Reviewed by Dana Martin
Australian Theatre Company at the Skylight Theatre
Through October 8
Growing old is often difficult terrain to navigate. Grey Nomad, a new play by Australian playwright Dan Lee, uniquely examines the evolution of two recently retired couples, both knee-deep in mid-life crises. Each couple is traveling throughout Australia via camper trailer, joining a growing movement of on-the-move retirees affectionately referred to as Grey Nomads. Lee allows the play to unfold gradually, slowly revealing the humor and complexities of two drastically different marriages, towing the line between serious and silly.
Jim (David Ross Paterson) and Helen (Ros Gentle), a long-time married couple and recent empty nesters, struggle to settle into their new identities as they live out Jim’s long-time retirement fantasy: the open road, beautiful sunsets, endless fishing, and an almost permanent escape from reality. Helen, though making a true effort to relax and enjoy herself, is lonely. She misses her kids and longs for the comforts of home. She has considerable difficulty settling into the rhythm her husband desperately desires. Introverted Jim clings to his wife’s security and easy nature, and detests visitors of any kind. He bristles and blusters as eccentric fellow travelers Val (boisterous Wendy Hammers) and Tim (delightful Paul Tassone) soon descend upon him and Helen (a comparatively prudish couple), and bare all.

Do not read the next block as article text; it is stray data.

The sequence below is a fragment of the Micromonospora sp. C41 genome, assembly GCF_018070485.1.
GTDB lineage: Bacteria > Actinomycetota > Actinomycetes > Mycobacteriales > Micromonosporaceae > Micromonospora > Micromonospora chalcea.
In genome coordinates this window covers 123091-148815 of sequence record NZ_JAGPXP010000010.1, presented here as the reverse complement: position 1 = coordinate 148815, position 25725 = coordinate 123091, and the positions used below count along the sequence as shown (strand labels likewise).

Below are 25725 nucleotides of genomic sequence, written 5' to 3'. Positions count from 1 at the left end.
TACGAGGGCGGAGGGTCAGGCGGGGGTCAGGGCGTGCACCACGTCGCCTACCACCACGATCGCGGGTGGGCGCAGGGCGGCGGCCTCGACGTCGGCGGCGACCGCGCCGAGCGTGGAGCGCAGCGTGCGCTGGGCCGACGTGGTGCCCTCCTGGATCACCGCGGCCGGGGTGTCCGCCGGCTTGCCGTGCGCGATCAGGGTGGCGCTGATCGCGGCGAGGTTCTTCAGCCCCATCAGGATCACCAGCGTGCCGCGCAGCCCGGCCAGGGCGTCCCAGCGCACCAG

The ensemble delights as they humorously and wholeheartedly negotiate the uncertainty of their respective circumstances. Paterson’s Jim is a lovable curmudgeon. He’s a guy that’s been in an oddly charming bad mood for the whole of his adult life. He’s clingy and introverted and hides behind his good-natured wife. Paterson navigates the rhythm of the play well, at times spitting the text out rapid-fire, while revealing his character’s inner life gradually and subtly.
Gentle’s Helen is warmhearted and kind. She finds genuine glee in the marital banter and presents a welcome contrast to Paterson’s appropriate rigidity. Further, she finds a variety of ways to stand her ground, gradually shifting the relationship’s dynamic. Wendy Hammers finds a larger-than-life Val. She gives the impression of a loud, fun-loving and care-free soul, while masking her fear of losing her husband. Finally, Paul Tassone’s Zen yogi Tim is zany and charming. He has a light and airy energy, and his final scene is grounded in strength and quiet revelation.
Director Iain Sinclair keeps the staging simple and makes good use of the space. He maintains a clipped pace throughout. Se Oh’s scenic design is slick and minimal: a blank slate. Coupled with bold lighting by Jared A. Sayeg, the set is an appropriate canvas for the play’s many locations. Costume designer Kate Bergh’s work is flowing and playful. Sound designer Cricket S. Myers helps create subtle storytelling throughout.
The play leaves this bit of insight: Getting old, as difficult as it can be, isn’t without a lot of joy. Have courage, hit the open road, shed your old skin and live a little — before it’s too late.
Australian Theatre Company at the Skylight Theatre, 1816 1/2 N. Vermont Ave., Hollywood; Mon. & Fri., 8 p.m.; Sat., 5 p.m. and 8:30 p.m.; Sun., 6 p.m.,; through Oct. 8. (866) 881-4111 or australiantheatrecompany.org. Running time: one hour and 50 minutes with an intermission.